WW2100 Interactive Water Budget

How to Read this Diagram

The thickness of the blue lines in this chart correspond to the quantity of water that flows through the Willamette Basin, from left to right. The units shown are in of cm3/cm2/year (abbreviated as cm; 1 cm = 235,000 acre-feet). Use the drop down menu to look at the water balance for different modeling scenarios, and the slider to look at how fluxes change during different times of the year. The Year position on the slider summarizes average fluxes for a water year, October-September. Winter and Summer positions on the slider summarize fluxes for two six month periods, November-April, and May-October.

About the Scenarios

The scenarios on the drop down menu allow you to switch between depictions of the water budget for the past (1950-2010) and for the future (2070-2100). The Simulated Historical scenario estimates the water budget with simulated climate data representing conditions we have experienced in recent decades. The three futures scenarios represent what the water budget might be like in the late 21st century (2070-2100), given different assumptions about climate change and water use. The Reference Case scenario (2070-2100 Reference) adopts mid-range assumptions about climate warming and population growth, the High Climate Change scenario (2070-2100 HighClim) assumes greater climate warming than in the Reference Case, and the Extreme Scenario (2070-2100 Extreme) adopts the warmer climate assumptions of the High Climate Change scenario along with rapid population growth and policies that maximize resource use.

Example Exercises

  1. Annual Storage Cycle - Set the drop down box to “simulated historical” and move the slider to trace changes in water flux over the water year, from October through September. Focus your attention on the storage boxes – snow, reservoirs, and soil and groundwater as you read this narrative. During October, fall rains begin and there is a net inflow of water into storage as rainfall saturates previously dry soils. During Fall, there is also a net flux of water out of the reservoir storage box – this reflects flow releases from the 13 reservoirs that are part of the USACE Willamette Project. The USACE’s goal is to empty reservoirs by December, to create capacity to capture water during flood season. By December and January, snowfall begins and that leads to net storage of water in snowpack. By early Spring, the largest influx to storage is to the reservoirs. This reflects the end of flood season and the time period when the USACE begins to fill the reservoirs for the summer irrigation and recreation season. During the summer months, there is very little precipitation, and most of the water in the river comes out of storage, either from melting snowpack, releases from reservoirs, or fluxes out of soil and groundwater.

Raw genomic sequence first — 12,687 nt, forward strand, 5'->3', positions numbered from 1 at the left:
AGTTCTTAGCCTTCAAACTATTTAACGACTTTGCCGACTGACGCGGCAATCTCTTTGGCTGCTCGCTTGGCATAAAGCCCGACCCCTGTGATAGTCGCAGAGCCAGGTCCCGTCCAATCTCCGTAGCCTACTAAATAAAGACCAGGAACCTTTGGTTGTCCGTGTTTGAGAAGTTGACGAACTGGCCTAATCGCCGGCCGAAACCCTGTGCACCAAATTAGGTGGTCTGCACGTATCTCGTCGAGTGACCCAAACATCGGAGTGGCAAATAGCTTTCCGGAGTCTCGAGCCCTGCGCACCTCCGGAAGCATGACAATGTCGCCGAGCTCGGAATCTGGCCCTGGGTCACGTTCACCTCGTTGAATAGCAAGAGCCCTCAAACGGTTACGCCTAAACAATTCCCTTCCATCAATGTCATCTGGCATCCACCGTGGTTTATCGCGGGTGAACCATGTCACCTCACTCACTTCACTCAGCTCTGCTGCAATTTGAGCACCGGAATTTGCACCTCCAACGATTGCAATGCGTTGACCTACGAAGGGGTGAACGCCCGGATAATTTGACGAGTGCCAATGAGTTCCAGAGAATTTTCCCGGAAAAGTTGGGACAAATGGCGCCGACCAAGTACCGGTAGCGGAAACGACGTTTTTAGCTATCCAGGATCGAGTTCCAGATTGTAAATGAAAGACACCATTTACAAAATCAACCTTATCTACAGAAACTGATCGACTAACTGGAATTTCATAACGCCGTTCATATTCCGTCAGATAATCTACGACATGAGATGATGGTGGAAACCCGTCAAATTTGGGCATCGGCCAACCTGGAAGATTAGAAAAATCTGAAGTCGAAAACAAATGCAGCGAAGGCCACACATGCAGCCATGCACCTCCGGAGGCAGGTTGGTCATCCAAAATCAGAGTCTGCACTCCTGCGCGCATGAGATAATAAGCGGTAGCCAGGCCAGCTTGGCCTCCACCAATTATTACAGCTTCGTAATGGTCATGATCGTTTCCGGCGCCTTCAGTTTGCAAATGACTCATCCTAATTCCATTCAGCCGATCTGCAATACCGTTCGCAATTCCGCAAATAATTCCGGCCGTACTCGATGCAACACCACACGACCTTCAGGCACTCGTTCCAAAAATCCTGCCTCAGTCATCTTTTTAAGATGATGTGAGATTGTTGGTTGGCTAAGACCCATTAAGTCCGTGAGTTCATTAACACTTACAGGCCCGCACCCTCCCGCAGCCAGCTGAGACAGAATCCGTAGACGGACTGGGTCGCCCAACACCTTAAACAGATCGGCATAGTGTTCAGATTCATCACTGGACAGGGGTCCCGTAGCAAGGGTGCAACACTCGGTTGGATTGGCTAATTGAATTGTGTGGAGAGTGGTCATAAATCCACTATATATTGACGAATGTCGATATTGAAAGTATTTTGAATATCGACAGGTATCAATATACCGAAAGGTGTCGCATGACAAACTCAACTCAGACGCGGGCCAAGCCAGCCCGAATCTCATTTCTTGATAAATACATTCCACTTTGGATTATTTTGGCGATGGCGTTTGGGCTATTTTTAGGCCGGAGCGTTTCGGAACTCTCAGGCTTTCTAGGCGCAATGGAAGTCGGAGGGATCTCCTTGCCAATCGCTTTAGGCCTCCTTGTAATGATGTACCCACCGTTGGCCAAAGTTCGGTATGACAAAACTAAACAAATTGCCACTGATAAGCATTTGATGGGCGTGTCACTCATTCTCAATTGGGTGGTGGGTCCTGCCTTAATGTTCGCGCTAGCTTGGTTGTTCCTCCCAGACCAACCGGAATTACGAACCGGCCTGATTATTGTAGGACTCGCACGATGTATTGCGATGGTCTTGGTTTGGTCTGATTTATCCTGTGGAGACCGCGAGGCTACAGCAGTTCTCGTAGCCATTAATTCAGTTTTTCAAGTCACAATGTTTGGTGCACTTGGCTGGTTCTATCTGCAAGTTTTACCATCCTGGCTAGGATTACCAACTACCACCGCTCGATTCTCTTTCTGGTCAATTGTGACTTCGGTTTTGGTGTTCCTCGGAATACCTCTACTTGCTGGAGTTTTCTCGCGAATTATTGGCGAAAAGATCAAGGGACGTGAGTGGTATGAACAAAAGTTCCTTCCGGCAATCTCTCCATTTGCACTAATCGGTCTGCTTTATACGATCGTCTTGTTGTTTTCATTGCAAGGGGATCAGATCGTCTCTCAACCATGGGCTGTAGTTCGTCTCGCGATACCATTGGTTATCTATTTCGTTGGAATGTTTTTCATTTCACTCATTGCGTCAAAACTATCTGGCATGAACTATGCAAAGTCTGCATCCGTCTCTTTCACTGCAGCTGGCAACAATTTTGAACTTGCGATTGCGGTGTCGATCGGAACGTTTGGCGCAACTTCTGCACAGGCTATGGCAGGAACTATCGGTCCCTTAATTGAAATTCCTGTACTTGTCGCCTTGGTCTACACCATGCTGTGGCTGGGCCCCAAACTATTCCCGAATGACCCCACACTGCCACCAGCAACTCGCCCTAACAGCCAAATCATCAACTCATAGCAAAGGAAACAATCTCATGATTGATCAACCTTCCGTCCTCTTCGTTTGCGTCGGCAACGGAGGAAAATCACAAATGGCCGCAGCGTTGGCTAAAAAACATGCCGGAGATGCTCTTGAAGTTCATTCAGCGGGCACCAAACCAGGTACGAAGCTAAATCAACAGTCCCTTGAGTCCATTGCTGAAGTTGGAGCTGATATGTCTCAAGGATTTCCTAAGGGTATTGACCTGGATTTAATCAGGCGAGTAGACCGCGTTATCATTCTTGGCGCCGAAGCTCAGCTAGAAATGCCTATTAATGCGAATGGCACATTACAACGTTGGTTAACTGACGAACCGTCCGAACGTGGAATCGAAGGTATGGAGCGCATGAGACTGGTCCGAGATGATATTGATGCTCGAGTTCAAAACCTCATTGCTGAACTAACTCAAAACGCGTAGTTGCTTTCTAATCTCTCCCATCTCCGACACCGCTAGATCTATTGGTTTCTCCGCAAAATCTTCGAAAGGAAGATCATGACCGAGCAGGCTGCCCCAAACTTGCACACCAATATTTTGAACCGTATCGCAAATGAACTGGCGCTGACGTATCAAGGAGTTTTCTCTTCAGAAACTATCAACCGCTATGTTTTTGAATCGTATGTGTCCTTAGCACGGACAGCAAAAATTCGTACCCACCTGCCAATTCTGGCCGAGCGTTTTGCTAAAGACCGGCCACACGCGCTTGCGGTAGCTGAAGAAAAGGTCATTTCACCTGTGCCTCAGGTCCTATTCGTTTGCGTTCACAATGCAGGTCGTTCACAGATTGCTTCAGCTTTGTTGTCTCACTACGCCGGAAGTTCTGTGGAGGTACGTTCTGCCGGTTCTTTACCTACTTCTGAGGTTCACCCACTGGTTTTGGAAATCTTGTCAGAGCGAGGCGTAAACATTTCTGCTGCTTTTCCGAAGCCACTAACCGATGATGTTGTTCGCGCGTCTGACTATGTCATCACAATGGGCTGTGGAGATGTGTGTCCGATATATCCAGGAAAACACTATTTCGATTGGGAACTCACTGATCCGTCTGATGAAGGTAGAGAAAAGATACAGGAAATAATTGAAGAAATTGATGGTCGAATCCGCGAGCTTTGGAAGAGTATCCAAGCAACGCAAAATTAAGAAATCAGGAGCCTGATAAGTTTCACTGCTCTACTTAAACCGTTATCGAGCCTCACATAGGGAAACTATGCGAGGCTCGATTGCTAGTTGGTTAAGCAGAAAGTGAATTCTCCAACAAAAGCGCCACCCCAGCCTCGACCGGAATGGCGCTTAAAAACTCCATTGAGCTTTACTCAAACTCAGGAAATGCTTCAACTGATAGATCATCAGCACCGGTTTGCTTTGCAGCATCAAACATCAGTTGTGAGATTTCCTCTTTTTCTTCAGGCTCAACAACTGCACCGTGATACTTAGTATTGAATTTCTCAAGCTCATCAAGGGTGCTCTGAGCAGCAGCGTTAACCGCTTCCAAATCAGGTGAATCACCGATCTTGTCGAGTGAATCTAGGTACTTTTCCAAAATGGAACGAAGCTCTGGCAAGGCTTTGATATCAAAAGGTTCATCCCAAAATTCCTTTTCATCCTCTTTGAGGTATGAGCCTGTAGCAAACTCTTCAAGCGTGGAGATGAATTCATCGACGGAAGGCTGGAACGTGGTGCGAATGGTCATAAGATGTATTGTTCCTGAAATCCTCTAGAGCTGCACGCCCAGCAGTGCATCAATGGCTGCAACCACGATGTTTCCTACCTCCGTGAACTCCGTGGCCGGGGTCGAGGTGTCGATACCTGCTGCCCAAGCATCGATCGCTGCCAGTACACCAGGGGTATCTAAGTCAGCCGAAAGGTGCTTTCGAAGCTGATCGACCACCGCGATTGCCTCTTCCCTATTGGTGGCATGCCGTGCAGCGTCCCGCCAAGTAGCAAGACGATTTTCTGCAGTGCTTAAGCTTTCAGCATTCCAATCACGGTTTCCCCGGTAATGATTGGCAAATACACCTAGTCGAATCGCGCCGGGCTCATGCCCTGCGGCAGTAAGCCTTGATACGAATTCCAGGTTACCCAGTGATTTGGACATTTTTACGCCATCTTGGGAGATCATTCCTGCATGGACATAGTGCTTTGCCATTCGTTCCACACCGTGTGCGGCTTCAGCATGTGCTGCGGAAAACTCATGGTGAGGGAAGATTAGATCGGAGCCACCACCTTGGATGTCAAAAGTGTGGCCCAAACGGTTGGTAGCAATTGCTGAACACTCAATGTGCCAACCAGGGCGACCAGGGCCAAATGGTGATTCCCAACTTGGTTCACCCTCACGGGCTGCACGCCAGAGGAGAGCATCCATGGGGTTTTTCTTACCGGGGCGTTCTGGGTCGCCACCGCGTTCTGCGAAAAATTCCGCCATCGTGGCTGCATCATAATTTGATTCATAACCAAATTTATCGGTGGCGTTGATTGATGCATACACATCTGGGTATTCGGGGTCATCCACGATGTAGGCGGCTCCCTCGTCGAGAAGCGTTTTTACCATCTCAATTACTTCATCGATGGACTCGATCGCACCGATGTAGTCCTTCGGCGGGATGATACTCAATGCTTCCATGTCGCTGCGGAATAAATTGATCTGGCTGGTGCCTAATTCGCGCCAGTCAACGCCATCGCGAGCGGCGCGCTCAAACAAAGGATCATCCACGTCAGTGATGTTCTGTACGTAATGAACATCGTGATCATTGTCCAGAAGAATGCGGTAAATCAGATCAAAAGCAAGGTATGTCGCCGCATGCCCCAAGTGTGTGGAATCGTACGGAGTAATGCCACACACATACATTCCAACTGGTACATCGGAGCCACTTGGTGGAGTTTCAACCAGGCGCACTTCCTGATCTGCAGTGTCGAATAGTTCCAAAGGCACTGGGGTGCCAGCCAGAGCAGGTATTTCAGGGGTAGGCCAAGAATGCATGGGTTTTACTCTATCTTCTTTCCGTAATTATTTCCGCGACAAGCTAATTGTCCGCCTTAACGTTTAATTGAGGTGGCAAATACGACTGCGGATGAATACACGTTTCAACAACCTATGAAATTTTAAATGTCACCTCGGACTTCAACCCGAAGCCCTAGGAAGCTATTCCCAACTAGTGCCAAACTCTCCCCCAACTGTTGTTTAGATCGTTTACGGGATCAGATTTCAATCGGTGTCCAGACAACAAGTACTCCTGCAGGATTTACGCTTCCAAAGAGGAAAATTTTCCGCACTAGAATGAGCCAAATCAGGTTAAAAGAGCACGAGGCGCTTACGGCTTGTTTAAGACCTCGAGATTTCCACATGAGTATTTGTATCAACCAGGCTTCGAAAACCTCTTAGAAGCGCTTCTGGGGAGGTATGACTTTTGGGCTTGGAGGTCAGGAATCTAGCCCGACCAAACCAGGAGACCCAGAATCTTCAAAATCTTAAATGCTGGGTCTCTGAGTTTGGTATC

2. Annual Water Use Cycle - As in exercise 1, set the drop down box to “simulated historical” and move the slider to trace changes in water flux over the water year, from October through September. Focus on the water use boxes in the middle of the diagram. Human uses (municipal and agricultural) are a very small proportion of the total amount of water flowing through the basin. They are so small that they have been enlarged in the detail box by 20x so that they can be compared. Move the slider to compare how these uses changes with the seasons. During fall and winter, there are diversions for municipal and industrial uses, but very little for agriculture. By spring and summer months, water demand for irrigation overtakes the demand for cities. Most water used for municipal and industrial sectors ultimately returns to the river as wastewater. But in the case of irrigation, much of the water applied to fields eventually leaves the system as evapotranspiration. The diagram also represents environmental flow requirements at Salem. The thickness of this line (top of diagram) shows the proportion of total streamflow that is needed to meet these requirement, which are in effect during summer months from April-October.

  3. Scenario Comparison - You can also use the diagram to compare changes in fluxes and storage between different WW2100 modeling scenarios. First, set the slider to August and use the drop down menu to compare the Simulated Historical and the Reference Case. The climate is warmer and there are more people, so there is more evapotranspiration and greater water demand for municipal sectors. Next, set the slider to January and notice how the snow reservoir is smaller in the Reference Case than in the Simulated Historical scenario – the climate is warmer so less precipitation falls as snow and builds up in that reservoir during winter. This change is even more apparent in the HighClim and Extreme scenarios – the snow reservoir is much smaller and is completely melted by June.

[Figure developed by Haggerty, Preppernau, Wright; data from WW2100 3.0, last updated: 12/28/16. Read more about the development of this diagram at: http://inr.oregonstate.edu/ww2100/analysis-topic/hydrology]